U.S. Secretary of State John Kerry says Islamic State militants threaten the entire Middle East, and the international community can not allow that threat to go unchecked.
Kerry says the strength of Islamic State finances and the size of the area under its control in Syria and Iraq make it a more dangerous threat than al-Qaida. In an interview with MSNBC television Monday, he said the Obama administration is determined to prevent that threat from reaching the United States.
“We learned with al-Qaida you can not leave this extremist cultism ungoverned spaces to plot what they want,” he said. “They are dangerous to every country in the region, and you can not have a challenge to the norms of international behavior, the rule of law, to states and leave it unchallenged.”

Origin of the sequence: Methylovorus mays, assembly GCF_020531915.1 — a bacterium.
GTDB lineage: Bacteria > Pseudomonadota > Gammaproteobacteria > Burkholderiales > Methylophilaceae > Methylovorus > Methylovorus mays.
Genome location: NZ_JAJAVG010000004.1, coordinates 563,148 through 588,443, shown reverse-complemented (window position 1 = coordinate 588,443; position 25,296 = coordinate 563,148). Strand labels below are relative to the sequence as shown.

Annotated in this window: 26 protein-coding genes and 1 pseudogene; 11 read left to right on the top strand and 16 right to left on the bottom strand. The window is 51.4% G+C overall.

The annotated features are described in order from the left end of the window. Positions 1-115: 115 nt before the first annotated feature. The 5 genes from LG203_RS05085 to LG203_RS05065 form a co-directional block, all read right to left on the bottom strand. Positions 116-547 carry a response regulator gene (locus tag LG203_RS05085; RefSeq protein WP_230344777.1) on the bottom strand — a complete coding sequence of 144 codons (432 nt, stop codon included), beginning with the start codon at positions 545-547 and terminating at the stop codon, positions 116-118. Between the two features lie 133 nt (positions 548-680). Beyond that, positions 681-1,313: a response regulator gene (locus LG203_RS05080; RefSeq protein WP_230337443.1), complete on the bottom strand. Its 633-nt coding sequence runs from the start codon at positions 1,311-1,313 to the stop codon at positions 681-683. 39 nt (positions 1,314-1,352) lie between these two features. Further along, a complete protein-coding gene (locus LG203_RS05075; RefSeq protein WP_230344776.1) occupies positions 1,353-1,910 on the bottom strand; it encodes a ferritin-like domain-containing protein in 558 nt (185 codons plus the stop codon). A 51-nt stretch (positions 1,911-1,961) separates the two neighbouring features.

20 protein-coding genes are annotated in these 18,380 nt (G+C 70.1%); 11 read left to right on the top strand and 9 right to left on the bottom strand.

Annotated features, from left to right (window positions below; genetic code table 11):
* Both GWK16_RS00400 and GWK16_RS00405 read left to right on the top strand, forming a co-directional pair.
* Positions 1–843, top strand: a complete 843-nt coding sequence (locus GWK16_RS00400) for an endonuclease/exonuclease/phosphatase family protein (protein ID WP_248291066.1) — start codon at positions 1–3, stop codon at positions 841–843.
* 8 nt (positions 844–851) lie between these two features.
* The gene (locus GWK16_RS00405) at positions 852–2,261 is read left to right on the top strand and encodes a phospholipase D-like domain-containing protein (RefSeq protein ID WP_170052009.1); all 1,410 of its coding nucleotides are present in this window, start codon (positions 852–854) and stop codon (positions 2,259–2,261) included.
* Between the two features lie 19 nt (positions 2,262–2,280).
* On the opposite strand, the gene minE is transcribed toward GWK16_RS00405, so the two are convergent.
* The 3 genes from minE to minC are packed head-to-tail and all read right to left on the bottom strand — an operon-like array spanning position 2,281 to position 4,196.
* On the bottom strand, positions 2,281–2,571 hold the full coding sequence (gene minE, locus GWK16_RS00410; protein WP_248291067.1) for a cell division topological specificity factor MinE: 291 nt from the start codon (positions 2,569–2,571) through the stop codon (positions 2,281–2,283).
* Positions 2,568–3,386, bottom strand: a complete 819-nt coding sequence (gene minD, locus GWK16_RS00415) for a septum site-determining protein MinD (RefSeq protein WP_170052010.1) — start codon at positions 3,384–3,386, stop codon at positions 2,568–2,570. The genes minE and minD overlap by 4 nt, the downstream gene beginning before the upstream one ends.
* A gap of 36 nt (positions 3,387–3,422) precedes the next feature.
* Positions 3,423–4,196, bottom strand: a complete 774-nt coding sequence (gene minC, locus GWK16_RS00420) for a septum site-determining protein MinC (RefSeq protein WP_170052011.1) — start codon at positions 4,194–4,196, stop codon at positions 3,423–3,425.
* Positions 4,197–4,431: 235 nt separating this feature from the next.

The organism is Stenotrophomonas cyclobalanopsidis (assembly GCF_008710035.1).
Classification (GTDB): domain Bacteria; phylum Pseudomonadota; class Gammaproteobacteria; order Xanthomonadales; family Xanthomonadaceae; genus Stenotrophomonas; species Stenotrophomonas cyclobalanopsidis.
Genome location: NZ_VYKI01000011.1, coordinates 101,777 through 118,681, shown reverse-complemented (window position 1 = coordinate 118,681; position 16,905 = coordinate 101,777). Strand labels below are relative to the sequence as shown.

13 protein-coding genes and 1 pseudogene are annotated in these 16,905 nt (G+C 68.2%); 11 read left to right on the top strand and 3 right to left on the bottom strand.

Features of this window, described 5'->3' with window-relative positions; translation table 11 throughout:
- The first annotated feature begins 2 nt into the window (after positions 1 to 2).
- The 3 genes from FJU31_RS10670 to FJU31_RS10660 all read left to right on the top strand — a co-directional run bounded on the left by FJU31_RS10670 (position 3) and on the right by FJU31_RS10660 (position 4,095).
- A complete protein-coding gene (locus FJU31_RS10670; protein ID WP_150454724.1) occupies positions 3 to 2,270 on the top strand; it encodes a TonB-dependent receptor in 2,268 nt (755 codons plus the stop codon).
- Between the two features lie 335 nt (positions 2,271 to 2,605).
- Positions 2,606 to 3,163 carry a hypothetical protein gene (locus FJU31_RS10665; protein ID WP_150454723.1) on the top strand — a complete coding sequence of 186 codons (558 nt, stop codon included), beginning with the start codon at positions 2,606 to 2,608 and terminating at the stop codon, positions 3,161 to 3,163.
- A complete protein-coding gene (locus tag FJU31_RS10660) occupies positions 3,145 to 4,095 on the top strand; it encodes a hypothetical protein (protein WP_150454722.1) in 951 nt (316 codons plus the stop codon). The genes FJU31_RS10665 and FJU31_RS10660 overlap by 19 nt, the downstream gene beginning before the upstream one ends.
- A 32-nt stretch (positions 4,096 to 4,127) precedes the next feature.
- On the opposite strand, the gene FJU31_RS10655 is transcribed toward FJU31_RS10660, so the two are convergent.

U.S. airstrikes in support of a ground offensive by Iraqi forces are pushing Islamic State fighters back toward Syria. Kerry told MSNBC there are no plans for such U.S. ground forces in Iraq as “this is a fight for the region.”
“Every country in the region is deeply threatened by this. And that includes Iran, includes Lebanon, includes all of the neighborhood,” Kerry said. ” And it is absolutely fair and appropriate for the world to expect that that region will fight for itself.”
Islamic State spokesman Abu Muhammad al-Adnani Monday told the group’s followers to attack citizens of the United States, France, and any other countries that join a coalition against the militants.
Secretary Kerry is here at the United Nations to continue building that coalition after traveling last week to Iraq, Jordan, Saudi Arabia, Turkey, and Egypt.
He met Sunday with French Foreign Minister Laurent Fabius — France has now joined U.S. airstrikes in Iraq — and with Iranian Foreign Minister Javad Zarif. Iran is backing Iraqi forces against the Islamic State.